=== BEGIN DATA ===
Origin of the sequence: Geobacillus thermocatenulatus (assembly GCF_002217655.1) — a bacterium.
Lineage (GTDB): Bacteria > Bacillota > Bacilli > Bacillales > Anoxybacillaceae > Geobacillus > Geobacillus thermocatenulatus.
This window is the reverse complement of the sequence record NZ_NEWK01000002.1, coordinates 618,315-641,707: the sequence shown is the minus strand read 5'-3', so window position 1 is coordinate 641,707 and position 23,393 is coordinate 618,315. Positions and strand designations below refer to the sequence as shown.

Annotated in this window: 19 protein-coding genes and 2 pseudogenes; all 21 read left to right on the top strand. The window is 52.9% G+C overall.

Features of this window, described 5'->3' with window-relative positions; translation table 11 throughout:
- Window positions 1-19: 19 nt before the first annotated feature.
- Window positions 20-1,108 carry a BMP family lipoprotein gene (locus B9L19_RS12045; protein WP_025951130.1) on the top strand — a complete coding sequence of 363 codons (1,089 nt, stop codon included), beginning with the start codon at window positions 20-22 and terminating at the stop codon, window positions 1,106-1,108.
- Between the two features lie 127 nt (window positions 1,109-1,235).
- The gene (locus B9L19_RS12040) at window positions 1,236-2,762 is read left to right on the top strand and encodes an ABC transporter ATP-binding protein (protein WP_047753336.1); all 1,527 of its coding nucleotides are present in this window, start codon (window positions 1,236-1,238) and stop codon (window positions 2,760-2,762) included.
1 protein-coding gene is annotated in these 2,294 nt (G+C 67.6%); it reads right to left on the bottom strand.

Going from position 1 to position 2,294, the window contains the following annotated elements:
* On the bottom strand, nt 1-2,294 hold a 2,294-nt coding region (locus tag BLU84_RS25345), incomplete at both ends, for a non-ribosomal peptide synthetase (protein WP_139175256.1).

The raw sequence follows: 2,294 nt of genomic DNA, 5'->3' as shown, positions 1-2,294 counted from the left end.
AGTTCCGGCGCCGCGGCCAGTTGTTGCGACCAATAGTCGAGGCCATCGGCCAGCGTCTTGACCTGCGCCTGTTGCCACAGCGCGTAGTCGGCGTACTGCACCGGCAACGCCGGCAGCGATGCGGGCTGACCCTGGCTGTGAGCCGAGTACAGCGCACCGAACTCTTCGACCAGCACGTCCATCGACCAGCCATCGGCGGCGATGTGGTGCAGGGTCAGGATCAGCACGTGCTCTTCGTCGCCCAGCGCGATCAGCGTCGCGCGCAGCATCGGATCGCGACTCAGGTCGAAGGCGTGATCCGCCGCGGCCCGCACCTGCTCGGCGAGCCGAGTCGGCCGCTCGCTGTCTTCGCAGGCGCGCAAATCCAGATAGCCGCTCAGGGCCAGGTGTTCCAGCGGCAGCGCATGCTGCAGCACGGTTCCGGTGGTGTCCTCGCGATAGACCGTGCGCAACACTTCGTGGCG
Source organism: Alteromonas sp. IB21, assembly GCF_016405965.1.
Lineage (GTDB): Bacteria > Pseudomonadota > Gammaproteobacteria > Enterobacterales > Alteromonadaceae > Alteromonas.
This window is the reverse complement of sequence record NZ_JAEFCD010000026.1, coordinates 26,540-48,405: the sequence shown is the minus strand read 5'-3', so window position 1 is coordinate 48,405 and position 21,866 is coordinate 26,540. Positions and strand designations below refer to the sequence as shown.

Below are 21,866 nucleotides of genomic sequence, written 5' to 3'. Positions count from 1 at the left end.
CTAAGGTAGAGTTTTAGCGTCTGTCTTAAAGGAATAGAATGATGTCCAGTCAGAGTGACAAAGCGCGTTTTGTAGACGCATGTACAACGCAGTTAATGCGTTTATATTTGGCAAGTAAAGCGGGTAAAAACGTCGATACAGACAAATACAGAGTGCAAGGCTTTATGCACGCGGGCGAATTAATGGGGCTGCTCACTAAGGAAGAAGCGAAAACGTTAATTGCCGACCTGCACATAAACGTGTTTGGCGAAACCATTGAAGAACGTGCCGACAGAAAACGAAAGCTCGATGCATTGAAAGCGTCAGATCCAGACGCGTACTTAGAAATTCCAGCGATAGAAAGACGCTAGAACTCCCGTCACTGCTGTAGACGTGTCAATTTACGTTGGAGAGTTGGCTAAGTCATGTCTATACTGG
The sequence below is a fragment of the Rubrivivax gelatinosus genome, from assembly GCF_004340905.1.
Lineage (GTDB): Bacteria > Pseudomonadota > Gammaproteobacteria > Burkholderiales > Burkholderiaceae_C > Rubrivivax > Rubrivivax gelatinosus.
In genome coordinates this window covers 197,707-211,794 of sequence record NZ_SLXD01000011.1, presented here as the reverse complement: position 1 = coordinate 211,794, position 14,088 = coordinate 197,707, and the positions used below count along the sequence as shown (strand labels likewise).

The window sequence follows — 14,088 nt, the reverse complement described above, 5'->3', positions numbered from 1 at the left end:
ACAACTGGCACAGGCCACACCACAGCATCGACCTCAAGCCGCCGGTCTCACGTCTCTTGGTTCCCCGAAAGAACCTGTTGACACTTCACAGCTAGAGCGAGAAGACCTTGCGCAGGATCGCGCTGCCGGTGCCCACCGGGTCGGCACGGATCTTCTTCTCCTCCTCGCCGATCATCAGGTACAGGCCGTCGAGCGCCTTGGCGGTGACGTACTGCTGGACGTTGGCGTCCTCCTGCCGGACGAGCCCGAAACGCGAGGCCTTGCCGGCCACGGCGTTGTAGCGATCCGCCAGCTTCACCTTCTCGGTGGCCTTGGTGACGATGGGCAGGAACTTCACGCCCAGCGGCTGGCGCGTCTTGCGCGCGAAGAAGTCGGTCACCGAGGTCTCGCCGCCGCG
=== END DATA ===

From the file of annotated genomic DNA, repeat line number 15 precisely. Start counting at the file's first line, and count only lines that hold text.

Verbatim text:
Source organism: Alteromonas sp. IB21, assembly GCF_016405965.1.